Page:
Trouble sleeping at night is a common complaint among seniors. Whether it’s due to medications, poor sleep hygiene, health conditions or other issues, the result is the same—insomnia. Another common problem, especially for seniors 65 to 74 years old, is peptic ulcers. When both problems are chronic, there can be a connection.
What is a peptic ulcer?
A peptic ulcer is a sore inside your stomach’s lining or the upper part of your small intestine, also known as the duodenum. There are two types of peptic ulcer:
- Gastric ulcer, when the sore is located in the stomach.
- Duodenal ulcer, when the sore is located in the duodenum.
Ulcers may result in pain, heartburn, nausea, fatty-food intolerances and other ailments, although 75% of patients experience no symptoms at all.
Poor sleep can perpetuate a peptic ulcer
A bacteria called Helicobacter pylori, or H. pylori for short, causes someone’s initial peptic ulcer to form when it takes up residence in your gut. Modern-day treatments are very successful at eradicating the bacteria, and most patients who are found to have H. pylori and get treatment for it can say goodbye to their peptic ulcers for good.
Still, some peptic ulcers persist even after the H. pylori bacteria have been eradicated. A team of researchers in China set out to find why.
They took 1,689 patients with an H. pylori-infected ulcer and eradicated the bacteria through a 10-day course of anti-H. pylori treatment followed up with four weeks of anti-ulcer therapy. The 1,538 patients with no sign of the bacteria and completely healed peptic ulcers were enrolled in a sleep study. A total of 1,420 participants completed the study; the majority were 69 years old with normal body weight.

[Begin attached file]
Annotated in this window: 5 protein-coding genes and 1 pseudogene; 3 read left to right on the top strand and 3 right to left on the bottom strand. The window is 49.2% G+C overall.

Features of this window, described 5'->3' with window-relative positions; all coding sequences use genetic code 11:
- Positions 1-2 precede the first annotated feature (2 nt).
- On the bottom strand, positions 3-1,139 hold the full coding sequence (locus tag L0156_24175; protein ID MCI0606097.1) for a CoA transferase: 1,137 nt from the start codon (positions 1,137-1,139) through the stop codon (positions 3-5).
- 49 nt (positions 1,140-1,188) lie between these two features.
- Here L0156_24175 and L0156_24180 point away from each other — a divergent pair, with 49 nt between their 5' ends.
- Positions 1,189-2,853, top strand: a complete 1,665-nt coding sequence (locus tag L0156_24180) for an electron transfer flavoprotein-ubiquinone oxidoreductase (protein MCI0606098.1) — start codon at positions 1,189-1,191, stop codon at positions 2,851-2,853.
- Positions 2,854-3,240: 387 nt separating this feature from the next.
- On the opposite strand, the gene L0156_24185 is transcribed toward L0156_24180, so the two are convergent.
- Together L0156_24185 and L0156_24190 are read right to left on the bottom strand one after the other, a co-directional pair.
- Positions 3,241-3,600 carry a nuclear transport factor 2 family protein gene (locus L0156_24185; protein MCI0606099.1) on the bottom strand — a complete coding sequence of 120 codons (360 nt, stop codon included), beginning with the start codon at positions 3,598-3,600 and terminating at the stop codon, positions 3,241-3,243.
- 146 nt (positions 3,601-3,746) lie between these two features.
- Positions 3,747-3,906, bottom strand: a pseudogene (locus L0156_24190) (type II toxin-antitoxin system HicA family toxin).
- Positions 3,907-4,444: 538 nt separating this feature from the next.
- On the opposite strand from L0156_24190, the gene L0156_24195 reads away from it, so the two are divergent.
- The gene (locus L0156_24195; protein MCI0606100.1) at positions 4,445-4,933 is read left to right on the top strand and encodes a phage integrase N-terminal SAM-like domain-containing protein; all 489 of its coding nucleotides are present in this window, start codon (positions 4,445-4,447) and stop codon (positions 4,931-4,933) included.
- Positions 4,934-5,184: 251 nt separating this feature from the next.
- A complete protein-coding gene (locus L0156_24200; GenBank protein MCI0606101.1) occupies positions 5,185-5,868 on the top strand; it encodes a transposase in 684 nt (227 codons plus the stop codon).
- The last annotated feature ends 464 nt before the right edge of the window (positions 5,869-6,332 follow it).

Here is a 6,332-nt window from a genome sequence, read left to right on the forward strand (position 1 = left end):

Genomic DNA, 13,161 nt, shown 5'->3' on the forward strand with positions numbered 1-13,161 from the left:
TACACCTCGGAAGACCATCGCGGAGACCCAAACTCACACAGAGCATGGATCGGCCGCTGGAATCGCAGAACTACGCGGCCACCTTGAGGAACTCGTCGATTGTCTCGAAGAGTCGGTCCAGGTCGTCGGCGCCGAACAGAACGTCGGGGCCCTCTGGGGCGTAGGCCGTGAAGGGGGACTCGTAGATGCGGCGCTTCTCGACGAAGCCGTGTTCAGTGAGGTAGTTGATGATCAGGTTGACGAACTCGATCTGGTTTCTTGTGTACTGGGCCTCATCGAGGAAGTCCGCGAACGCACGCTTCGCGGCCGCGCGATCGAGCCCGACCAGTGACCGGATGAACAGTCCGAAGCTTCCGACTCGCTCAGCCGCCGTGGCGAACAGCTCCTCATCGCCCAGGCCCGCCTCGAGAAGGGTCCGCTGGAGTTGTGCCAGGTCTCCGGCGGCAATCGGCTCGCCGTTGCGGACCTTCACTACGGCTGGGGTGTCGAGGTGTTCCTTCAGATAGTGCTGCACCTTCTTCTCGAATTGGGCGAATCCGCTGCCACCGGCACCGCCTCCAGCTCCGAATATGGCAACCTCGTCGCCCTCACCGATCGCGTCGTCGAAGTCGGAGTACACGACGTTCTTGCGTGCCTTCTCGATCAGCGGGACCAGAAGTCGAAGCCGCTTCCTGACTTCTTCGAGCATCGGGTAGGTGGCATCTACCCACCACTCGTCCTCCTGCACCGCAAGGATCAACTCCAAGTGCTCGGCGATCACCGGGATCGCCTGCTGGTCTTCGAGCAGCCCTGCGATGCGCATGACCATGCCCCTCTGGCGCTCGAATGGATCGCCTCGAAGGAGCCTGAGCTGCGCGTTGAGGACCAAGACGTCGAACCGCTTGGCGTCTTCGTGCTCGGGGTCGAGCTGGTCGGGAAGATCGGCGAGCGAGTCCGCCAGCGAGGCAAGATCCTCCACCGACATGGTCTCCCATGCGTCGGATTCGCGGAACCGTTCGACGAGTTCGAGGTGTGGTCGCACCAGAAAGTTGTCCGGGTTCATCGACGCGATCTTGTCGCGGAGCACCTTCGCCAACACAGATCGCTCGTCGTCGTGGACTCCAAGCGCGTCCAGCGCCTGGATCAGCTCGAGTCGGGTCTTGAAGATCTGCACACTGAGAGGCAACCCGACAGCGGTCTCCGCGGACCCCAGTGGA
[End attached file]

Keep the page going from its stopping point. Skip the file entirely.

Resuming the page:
Those in the group who had their peptic ulcers come back had higher rates of chronic conditions like diabetes, heart disease and excessive alcohol consumption. They also took longer to fall asleep, had more night awakenings and self-rated their sleep as poorer than those who did not have an ulcer recurrence.
The researchers conducting the study concluded that treating sleep problems in seniors with previous H. pylori-infected peptic ulcers was vital to preventing recurrences.
Say “goodnight” to insomnia and “goodbye” to your peptic ulcer
The first stop for any treatment protocol is your doctor’s office. In the case of a peptic ulcer, the medical professional you’ll want to see is a geriatrician or a gastroenterologist.
“I recommend that patients start with their geriatrician or primary care doctor,” says Dr. Patrick Donovan of Heather Lane Physical Therapy in Denver. “A comprehensive geriatric assessment ensures the multidimensional evaluation of the patient. This evaluation best defines the clinical risk of adverse outcomes in the older patient with peptic ulcers and the ulcer’s side effects.”
To make the most of your doctor’s visit, be sure to bring a sleep diary on the previous week with notes on:
- Alcohol intake
- Caffeine intake
- Nicotine use
- Medication types, doses and times
- Stressors in your life
- Exercise routine
The role of physical therapy with peptic ulcers
Your physical therapist can be an additional resource for you. Talk to your PT about sleep quality and other concerns to rid yourself of peptic ulcers for good.
“The older we get, the more organ systems deviate from the norm,” Dr. Donovan explains. “Sleep quality, cholesterol, osteoporosis and cardiovascular disease all weigh differently in your comprehensive physical therapy evaluation.”
Heather Lane Physical Therapy completes a thorough physical assessment to create a customized rehabilitation program focused on optimizing performance, and that includes improving your sleep. Call the office at (720) 507-3962 or schedule your appointment online today.